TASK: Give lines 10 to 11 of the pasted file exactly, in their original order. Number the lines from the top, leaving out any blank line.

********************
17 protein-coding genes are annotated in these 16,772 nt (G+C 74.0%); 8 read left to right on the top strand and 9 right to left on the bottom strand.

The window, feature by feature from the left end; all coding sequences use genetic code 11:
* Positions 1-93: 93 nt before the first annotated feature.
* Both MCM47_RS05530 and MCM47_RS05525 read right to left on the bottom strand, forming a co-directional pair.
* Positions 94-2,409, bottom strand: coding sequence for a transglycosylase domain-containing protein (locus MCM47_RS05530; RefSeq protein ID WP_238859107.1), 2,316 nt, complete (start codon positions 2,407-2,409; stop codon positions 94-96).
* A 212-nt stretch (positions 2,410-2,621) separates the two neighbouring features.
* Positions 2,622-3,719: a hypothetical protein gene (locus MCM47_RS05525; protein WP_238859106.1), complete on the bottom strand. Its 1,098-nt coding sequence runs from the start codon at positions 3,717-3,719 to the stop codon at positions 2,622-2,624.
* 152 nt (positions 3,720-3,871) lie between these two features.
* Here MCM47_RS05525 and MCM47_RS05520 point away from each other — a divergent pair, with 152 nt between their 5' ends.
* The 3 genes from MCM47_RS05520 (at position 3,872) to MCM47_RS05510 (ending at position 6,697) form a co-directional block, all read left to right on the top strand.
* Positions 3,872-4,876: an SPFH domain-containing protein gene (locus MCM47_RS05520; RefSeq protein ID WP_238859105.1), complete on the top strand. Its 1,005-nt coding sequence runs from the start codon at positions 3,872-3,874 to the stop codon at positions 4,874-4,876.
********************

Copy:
* The 3 genes from MCM47_RS05520 (at position 3,872) to MCM47_RS05510 (ending at position 6,697) form a co-directional block, all read left to right on the top strand.
* Positions 3,872-4,876: an SPFH domain-containing protein gene (locus MCM47_RS05520; RefSeq protein ID WP_238859105.1), complete on the top strand. Its 1,005-nt coding sequence runs from the start codon at positions 3,872-3,874 to the stop codon at positions 4,874-4,876.